All of these patients will have an operation to remove the tumour in their lungs, which will be sent to the TRACERx team for detailed analysis. At this point the patients may also be offered chemotherapy or radiotherapy.
Then, if and when the patients’ cancer comes back – which it tragically will in many cases – they will be asked if surgeons can take a sample of the recurrent cancer. This too will be analysed – meanwhile the patients will receive further treatment.
And if the cancer comes back after that round of treatment, the patients will again be asked if they will donate tissue samples for further analysis.
And in parallel with all of this – because we now know that signs of cancer DNA can be spotted in the bloodstream – the patients will give blood every three months, which will be stored for analysis at a later date.
And a journey across space
As well as tracking patients through time, TRACERx will also bring together expertise through space – in the form of the UK’s enviable network of cancer researchers.
The samples collected throughout the project will be analysed in multiple different ways by different teams around the UK. As well as detailed DNA analysis (of which more below), Dr Sergio Quezada in London and Professor Gary Middleton in Birmingham will look at the involvement of the patient’s immune system in each sample.
And Professor Caroline Dive in Manchester, and Dr Jacqui Shaw in Leicester, will analyse the blood samples for signs of circulating cancer cells or DNA respectively.
All of these researchers are supported by Cancer Research UK. “It’s a pan-CRUK dream protocol,” enthuses Swanton.
And to the depths of the genome
But the centrepiece of TRACERx will be the genetic analysis Swanton’s collaborators will be performing.
Rather than analysing the entire 3 billion ‘letters’ of the human genome in each sample, they’ll be using a technique called ‘exome sequencing’, and homing in with precision on the 1.5 per cent of our DNA that encodes our genes – something that wouldn’t have been possible without the human genome project back in the 90s.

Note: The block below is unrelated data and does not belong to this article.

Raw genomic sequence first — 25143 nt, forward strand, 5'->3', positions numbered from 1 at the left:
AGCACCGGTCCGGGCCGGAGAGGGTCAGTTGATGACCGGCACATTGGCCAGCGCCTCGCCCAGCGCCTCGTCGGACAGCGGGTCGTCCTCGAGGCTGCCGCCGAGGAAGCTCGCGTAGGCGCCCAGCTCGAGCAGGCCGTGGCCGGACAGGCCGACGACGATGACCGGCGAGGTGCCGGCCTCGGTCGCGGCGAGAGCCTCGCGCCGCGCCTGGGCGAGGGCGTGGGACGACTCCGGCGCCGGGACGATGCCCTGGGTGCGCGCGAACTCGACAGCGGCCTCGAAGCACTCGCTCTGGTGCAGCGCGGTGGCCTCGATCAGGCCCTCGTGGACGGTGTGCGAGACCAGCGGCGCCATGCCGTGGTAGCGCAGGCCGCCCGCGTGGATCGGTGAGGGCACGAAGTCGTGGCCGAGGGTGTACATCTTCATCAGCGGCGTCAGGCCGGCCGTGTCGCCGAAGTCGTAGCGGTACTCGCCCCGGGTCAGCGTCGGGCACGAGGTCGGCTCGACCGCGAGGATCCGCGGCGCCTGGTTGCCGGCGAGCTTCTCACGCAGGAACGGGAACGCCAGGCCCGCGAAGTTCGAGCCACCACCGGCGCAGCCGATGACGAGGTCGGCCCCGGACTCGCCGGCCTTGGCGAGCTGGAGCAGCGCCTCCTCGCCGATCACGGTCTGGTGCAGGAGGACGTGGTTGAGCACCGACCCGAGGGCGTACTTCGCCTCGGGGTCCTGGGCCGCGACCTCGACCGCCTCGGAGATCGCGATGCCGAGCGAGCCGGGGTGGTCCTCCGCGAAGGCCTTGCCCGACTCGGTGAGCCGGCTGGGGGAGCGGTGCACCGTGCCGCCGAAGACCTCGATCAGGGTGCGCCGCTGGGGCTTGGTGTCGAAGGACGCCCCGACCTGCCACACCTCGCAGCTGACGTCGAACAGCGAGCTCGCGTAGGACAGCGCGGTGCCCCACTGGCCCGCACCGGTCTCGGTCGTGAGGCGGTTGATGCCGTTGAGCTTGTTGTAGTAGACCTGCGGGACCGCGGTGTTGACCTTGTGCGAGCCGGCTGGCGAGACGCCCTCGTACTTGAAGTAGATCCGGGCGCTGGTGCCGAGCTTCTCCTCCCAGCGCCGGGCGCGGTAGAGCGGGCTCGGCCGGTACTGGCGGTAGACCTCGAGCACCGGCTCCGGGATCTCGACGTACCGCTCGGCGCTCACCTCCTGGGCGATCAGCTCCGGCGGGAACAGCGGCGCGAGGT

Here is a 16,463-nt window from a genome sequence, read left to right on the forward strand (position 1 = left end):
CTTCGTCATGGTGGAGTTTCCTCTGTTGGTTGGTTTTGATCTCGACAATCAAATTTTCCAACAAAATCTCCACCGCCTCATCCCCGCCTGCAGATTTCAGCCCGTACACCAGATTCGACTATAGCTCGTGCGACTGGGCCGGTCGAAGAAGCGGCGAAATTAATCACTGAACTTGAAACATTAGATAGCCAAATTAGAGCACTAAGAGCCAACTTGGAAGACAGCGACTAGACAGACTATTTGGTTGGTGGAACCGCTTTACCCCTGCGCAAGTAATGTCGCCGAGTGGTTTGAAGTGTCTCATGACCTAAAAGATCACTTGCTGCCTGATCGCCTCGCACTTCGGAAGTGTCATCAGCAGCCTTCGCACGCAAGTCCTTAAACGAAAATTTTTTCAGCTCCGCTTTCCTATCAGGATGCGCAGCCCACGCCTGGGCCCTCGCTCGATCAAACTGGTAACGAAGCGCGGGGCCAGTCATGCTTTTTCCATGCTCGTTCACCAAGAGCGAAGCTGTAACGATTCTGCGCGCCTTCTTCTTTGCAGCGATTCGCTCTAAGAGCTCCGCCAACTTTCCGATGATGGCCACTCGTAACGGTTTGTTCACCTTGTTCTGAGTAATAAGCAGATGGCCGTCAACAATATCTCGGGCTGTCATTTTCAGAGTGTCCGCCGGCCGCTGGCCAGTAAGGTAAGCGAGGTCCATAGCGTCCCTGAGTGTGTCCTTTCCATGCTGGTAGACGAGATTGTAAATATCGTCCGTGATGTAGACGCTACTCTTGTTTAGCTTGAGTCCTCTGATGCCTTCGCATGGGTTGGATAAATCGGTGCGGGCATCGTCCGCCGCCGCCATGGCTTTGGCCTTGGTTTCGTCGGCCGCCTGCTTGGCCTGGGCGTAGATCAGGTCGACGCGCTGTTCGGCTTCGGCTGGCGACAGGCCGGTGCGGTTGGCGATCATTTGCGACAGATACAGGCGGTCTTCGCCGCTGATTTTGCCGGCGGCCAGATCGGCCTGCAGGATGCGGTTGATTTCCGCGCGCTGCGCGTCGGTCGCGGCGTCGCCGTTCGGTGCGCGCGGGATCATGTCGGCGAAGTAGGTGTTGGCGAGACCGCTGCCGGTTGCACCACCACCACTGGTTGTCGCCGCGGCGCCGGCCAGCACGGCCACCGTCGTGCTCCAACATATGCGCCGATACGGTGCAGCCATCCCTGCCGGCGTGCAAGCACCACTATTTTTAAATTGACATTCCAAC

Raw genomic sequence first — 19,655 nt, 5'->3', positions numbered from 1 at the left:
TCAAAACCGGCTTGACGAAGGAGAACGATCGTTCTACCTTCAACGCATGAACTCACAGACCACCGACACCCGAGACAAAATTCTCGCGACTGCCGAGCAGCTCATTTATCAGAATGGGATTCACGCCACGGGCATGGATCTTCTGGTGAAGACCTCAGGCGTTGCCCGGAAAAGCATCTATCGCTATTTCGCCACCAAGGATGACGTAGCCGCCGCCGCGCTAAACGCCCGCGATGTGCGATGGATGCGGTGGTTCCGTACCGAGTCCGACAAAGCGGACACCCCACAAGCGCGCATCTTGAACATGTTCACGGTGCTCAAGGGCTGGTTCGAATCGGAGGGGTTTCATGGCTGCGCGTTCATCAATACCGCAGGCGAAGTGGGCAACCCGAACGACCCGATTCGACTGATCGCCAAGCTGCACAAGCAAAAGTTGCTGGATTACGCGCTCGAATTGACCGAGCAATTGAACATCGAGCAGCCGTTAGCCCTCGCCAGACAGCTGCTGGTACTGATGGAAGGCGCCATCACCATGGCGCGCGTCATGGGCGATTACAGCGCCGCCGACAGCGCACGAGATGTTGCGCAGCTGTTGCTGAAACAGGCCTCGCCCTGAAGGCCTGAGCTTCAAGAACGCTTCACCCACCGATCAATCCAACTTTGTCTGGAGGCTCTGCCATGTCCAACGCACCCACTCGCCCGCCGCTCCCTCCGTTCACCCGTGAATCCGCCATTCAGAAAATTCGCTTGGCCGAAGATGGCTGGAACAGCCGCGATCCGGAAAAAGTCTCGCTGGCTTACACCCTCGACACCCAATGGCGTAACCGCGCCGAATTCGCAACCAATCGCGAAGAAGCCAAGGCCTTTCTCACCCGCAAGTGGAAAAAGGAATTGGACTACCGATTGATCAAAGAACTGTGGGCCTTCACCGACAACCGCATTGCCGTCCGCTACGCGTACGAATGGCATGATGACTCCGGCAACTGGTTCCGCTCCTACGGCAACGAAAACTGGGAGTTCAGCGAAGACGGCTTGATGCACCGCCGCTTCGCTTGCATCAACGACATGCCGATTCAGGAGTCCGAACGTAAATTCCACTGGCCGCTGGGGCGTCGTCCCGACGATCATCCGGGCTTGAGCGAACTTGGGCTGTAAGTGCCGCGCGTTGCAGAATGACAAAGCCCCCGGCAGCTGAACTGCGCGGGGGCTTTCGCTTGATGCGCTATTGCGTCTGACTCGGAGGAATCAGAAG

But that still amounts to some 51 million ‘letters’ of DNA for each tumour sample.
On top of this, to ensure the results are accurate (after all, one wrong letter is a big deal in genetic terms), they’ll analyse each sample not once, but 500 times over – about 510 million DNA letters in all.
But – uniquely – they won’t just be analysing a single sample. They’ll be analysing six different regions of each patient’s tumour, as well as a sample of their normal tissue for reference. And then even more regions at a later date, if their cancer comes back or spreads.
When you add up the total amount of DNA sequenced for each patient, it amounts to nearly 223 billion letters of DNA.
And they’re doing this for 850 patients.
All in all, TRACERx will be running about 195,075 billion letters of DNA through the DNA sequencing machines at UCL and our London Research Institute, over a nine year period. That’s the equivalent of more than 65,000 human genomes.
No research team has ever looked at lung cancer in this sort of detail before. This is using the map of the human genome to explore completely uncharted territory.
The resulting data will allow Swanton and his collaborators to reconstruct the genetic architecture of each patient’s disease, spotting commonalities and differences, and providing a template for future progress. They’ll be able to answer questions like:
- How quickly does genetic variation develop?
- What processes drive it?
- How is it related to how patients fare?
- Can we target variation with drugs?
- How does treatment affect the development of variation?
- Are there different ‘types’ of non-small cell lung cancer? (as we’re now finding in breast cancer)
- Can we predict how a patient’s tumour will behave?
- What role does the immune system play in the disease?
Bringing benefits to patients
The primary aim of TRACERx – which will begin recruiting later this year – is to understand what lung cancer is – how it adapts and responds to treatment, and where its Achilles heels are (since there are sure to be different vulnerabilities in different patients).